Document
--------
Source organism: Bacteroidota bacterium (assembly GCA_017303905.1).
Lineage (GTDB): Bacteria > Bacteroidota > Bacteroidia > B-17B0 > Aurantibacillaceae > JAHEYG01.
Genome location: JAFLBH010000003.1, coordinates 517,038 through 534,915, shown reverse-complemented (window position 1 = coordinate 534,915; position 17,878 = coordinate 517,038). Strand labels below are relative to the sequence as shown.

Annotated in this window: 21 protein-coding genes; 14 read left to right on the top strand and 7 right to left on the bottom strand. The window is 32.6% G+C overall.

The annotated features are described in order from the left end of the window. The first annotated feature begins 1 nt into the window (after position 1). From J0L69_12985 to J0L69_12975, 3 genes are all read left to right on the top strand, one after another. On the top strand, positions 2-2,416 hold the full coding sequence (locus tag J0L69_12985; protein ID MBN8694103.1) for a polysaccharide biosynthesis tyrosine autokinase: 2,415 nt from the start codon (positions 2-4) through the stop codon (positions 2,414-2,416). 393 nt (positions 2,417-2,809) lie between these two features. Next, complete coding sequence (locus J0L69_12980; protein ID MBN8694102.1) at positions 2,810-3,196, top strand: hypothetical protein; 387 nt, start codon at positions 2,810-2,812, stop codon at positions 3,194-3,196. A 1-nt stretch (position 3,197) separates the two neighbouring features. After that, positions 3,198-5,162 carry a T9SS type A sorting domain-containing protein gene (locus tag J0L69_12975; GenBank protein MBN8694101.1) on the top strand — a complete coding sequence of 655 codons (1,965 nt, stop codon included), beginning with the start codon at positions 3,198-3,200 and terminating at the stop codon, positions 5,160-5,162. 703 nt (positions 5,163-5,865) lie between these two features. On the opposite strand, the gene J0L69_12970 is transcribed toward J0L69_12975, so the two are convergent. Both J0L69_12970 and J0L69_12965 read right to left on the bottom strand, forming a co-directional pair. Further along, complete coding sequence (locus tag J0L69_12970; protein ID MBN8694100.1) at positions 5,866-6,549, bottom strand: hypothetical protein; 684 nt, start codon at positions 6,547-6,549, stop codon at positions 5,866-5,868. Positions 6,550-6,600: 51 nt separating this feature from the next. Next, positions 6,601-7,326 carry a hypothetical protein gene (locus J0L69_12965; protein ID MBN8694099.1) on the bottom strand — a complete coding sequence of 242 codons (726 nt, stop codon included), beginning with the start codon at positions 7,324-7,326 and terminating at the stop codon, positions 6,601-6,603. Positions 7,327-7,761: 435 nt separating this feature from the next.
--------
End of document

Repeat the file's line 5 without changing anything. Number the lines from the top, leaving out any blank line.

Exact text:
The annotated features are described in order from the left end of the window. The first annotated feature begins 1 nt into the window (after position 1). From J0L69_12985 to J0L69_12975, 3 genes are all read left to right on the top strand, one after another. On the top strand, positions 2-2,416 hold the full coding sequence (locus tag J0L69_12985; protein ID MBN8694103.1) for a polysaccharide biosynthesis tyrosine autokinase: 2,415 nt from the start codon (positions 2-4) through the stop codon (positions 2,414-2,416). 393 nt (positions 2,417-2,809) lie between these two features. Next, complete coding sequence (locus J0L69_12980; protein ID MBN8694102.1) at positions 2,810-3,196, top strand: hypothetical protein; 387 nt, start codon at positions 2,810-2,812, stop codon at positions 3,194-3,196. A 1-nt stretch (position 3,197) separates the two neighbouring features. After that, positions 3,198-5,162 carry a T9SS type A sorting domain-containing protein gene (locus tag J0L69_12975; GenBank protein MBN8694101.1) on the top strand — a complete coding sequence of 655 codons (1,965 nt, stop codon included), beginning with the start codon at positions 3,198-3,200 and terminating at the stop codon, positions 5,160-5,162. 703 nt (positions 5,163-5,865) lie between these two features. On the opposite strand, the gene J0L69_12970 is transcribed toward J0L69_12975, so the two are convergent. Both J0L69_12970 and J0L69_12965 read right to left on the bottom strand, forming a co-directional pair. Further along, complete coding sequence (locus tag J0L69_12970; protein ID MBN8694100.1) at positions 5,866-6,549, bottom strand: hypothetical protein; 684 nt, start codon at positions 6,547-6,549, stop codon at positions 5,866-5,868. Positions 6,550-6,600: 51 nt separating this feature from the next. Next, positions 6,601-7,326 carry a hypothetical protein gene (locus J0L69_12965; protein ID MBN8694099.1) on the bottom strand — a complete coding sequence of 242 codons (726 nt, stop codon included), beginning with the start codon at positions 7,324-7,326 and terminating at the stop codon, positions 6,601-6,603. Positions 7,327-7,761: 435 nt separating this feature from the next.